What the long-distance runner fears is ‘hitting the wall’.
It’s the point when the body runs out of stored carbohydrates and has to start processing its own fat to get the energy to keep going.
And that’s where Zombies, Run! developer Six to Start finds itself.
Despite being released in 2012, the audio exercise game, which encourages you to run (faster) as you complete missions and interact with stories set in a zombie apocalypse, continues to be a commercial success.
According to CEO Adrian Hon, it’s generated over three million downloads, has 250,000 monthly active players and tens of thousands of paying subscribers.
“When we launched, we thought we’d sell some copies and move onto the next game,” he says. “But people want more content. It’s been like opening a gym.”
However, Hon has a big plan to take the essence of the game and widen its appeal. Accomplishing this at the desired pace requires more investment than Zombies, Run! generates.
Right pace, right time
One of the early successes on crowdfunding platform Kickstarter, Zombies, Run! was a mobile game of its time.
The smartphone explosion was in full swing and new ability to track movement and GPS position combined with the growing popularity of fitness trackers and the whole ‘quantified self’ movement to create a synergetic market.
Launched as a $7.99 product, it quickly became the highest grossing health & fitness app on the Apple App Store. It eventually switched to a free-to-play subscription model in 2015.
Zombies, Run! also provided the foundation for Six to Start to release more general fitness apps, including audio mystery The Walk.
Created in conjunction with the UK’s Department of Health, it’s in the process of receiving a update as it finally goes free-to-play in October.
The path ahead
Six to Start’s big project, however, is Racelink.
Racelink enables anyone to create their own standalone Zombies, Run!-style race.
Already used by charities including Macmillan Cancer Support and the British Science Association and for its own Zombies, Run! virtual races, Racelink is a platform designed to enable any organisation to create their own standalone Zombies, Run!-style race.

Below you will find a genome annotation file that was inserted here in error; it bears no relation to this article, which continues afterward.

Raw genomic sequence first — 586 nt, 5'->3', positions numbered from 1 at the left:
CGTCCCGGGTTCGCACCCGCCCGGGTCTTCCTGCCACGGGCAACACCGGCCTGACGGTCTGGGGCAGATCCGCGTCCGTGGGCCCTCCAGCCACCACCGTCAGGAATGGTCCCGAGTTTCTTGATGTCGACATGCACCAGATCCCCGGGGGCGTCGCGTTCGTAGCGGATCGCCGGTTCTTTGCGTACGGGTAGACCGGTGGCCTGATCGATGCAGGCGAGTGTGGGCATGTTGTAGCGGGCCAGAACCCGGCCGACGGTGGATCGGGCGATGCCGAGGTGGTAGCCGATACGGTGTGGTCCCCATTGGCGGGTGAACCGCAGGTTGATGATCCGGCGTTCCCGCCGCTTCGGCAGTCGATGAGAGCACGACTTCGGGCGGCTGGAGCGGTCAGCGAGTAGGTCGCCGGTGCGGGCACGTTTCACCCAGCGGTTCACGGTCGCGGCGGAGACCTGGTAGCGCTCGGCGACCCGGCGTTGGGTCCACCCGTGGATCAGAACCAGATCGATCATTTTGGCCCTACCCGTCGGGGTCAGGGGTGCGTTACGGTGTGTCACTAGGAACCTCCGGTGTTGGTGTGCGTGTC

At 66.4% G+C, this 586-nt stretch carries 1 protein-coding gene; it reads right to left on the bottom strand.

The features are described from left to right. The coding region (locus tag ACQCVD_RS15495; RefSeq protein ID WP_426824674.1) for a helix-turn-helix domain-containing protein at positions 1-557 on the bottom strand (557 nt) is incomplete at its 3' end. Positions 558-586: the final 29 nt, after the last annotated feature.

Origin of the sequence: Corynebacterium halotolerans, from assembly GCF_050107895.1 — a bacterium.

The advantage of this approach are clear: it widens any event’s potential audience from those who can physically travel to a race location on a given date to anyone who signs up via the web. Participation can be further extended as the organisers can allow people to run their virtual race during a period of days or even weeks.
There’s no reason runners don’t get the same rewards - t-shirt, medal, ability to share their experiences on social media - as a typical race either.
Indeed, it’s such physical items (albeit received through the post) that means the average entry price for Racelink events to-date is $55. That level of monetisation is both good for the charities, who take the bulk of the money, and Six to Start’s cut of the action.
The current problem is it requires a lot of manual work to set up each event.
Hon says the next step is to ensure Racelink works in a more self-serve manner; something that will also require a redesigned website, more server robustness, and ability to scale the platform.
Ironically, given Zombies Run!’s previous success with crowdfunding, Six to Start’s attempt to raise investment to speed this process using equity crowdfunding site Crowdcube failed.
The bid generated £250,000 but because its target was £400,000, no cash was raised.
“I was surprised we didn’t hit our target. It was a shame US investors couldn’t get involved,” Hon muses of the geographic and legal restrictions around equity crowdfunding.
There’s no question what we’re doing is good for the world.Adrian Hon
“I think the investors on Crowdcube weren’t as adventurous as we hoped. Compared to craft beer, maybe they thought virtual races were too niche, too weird,” he adds.
Keep on keeping on
Yet, just as long-distance runners grit their teeth, dig deep and keep going, the situation hasn’t derailed Six to Start’s plans.
“The investment would have enabled us to move much faster, especially in terms of reaching out to charities,” says Hon. “But we’ll continue to do what we planned, just a little slower.”
Five years since Zombies, Run!’s launch and seven years as CEO, Hon remains committed to the task.
“At some point I’ll work on something different - I’d love to make a VR game, for example - but then I know I’ll really miss this,” he says.
“I get emails all the time from people telling us how Zombies, Run! got them running for the first time, helped them overcome health problems, so this isn’t a job where I worry if what I’m doing is helpful.
“There’s no question what we’re doing is good for the world.”